Last week’s writing about fibroids reminded me of a much more interesting benign growth, a teratoma. Greek for “monster mass,” a teratoma is an outcropping of normal embryonic parts in a person, including representatives of the three layers of the embryo. A teratoma is encapsulated and clearly in the wrong place, such as an ovary.
A teratoma might include hair, teeth, skin, and an occasional bit of gland, a digit, or an eyeball. It usually develops from a wayward sperm or egg that erroneously activated its developmental program, or a somatic cell escaped from an early embryo that didn’t realize it was no longer a part of the whole. Remnants of a twin might also appear to be a teratoma but isn’t quite the same thing.
Teratomas are important in the history of science because their study led to the discovery of human embryonic stem cells (hES), which I chronicled a few years ago in The Scientist and in an essay collection. A quick google just found myself credited with unearthing these facts in a doctoral dissertation.
The stem cell era is usually dated to 1981, when ES cells were derived from mice. That paper has nearly 4,000 citations. But the term “embryonic stem cell” actually first appears in a 1970 paper from a researcher at the Jackson Lab, Leroy Stevens (464 citations), who began isolating the cells from mice with teratomas in the 1950s.
My essay book is called Discovery: Windows On The Life Sciences, published by Blackwell in 2000. Eight people on the planet read it, although a lone review hints that it isn’t as terrible as its Amazon rank might suggest. And Amazon got the title wrong. Anyway, “Discovery” includes one of my favorite descriptions, and because Wiley phagocytized Blackwell and I don’t know who to ask for permission to quote my own work, here it is:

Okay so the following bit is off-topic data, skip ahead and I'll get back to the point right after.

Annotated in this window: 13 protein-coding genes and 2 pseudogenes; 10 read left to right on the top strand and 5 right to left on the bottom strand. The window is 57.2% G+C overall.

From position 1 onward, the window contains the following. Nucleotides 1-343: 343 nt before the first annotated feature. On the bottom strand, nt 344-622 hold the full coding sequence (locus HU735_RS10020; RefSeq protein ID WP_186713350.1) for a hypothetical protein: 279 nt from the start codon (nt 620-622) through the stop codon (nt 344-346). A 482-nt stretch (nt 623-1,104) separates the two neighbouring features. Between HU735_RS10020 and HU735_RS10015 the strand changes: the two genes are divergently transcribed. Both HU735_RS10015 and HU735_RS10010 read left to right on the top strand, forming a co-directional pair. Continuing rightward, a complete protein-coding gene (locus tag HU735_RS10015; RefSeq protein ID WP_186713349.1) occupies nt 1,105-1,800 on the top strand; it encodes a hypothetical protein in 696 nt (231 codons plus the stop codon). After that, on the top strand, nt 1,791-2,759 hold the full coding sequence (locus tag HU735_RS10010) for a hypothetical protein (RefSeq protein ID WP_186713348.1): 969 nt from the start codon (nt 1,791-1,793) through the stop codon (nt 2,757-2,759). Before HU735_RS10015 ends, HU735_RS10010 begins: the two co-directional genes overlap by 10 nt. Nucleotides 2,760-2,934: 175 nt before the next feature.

“It is the stuff of talk shows. An 800-pound mass in a woman’s abdomen contains teeth and hair and a jumble of tissue types. A TV program called “The World’s Most Frightening Video” features a man with a second face – an extra nose and mouth that move in unison with his normal ones.
The medical literature offers equally strange reports: a newborn girl with “the underdeveloped lower half of a human body” in her lower back, a young man with a “large greenish mass replacing the left eye” that contains pieces of an embryo’s cartilage, fat, muscle, intestine, and brain.
In another case, an x-ray clearly shows a perfect set of molars embedded in what appears to be a jaw – in a woman’s pelvis. And about a dozen reports describe young men who reached puberty early, then grew the distinctive cell layers of an embryo in their pineal glands, located in their brains! More common are pregnant women who carry not an embryo or fetus, but disorganized masses of specialized tissues, delivering amorphous lumps that sometimes include teeth and hair. Similar growths arise in men, in certain testicular tumors.”
To update my knowledge, I googled teratomas, finding lots of papers from the 1980s, book chapters, and research contract labs that place clients’ hES cells and induced pluripotent stem (iPS) cells into mice. If teratomas form in the rodent’s bellies, then the transplanted cells fulfilled their defining criterion of pluripotency because they give rise to all three tissue layers of the embryo: ectoderm and endoderm sandwiching mesoderm.
How do fibroids and teratomas differ, other than in appearance? It seems that fibroids are fueled by changes in genes, albeit familiar ones, whereas teratomas evolve by changes in gene expression. A fibroid’s genes mutate, and its chromosomes shatter. A teratoma was once a single cell that tried to turn itself into an organized embryo as it divided, only to produce just a tooth or tuft, wrapped in some sort of covering like a California roll.
Both types of growths – fibroids and teratomas — are quite fascinating. They make me wonder anew at how a fertilized egg is able to access its genome, and for all its descendant cells to do so, in a way that forms something as marvelously complex and beautiful as a human body.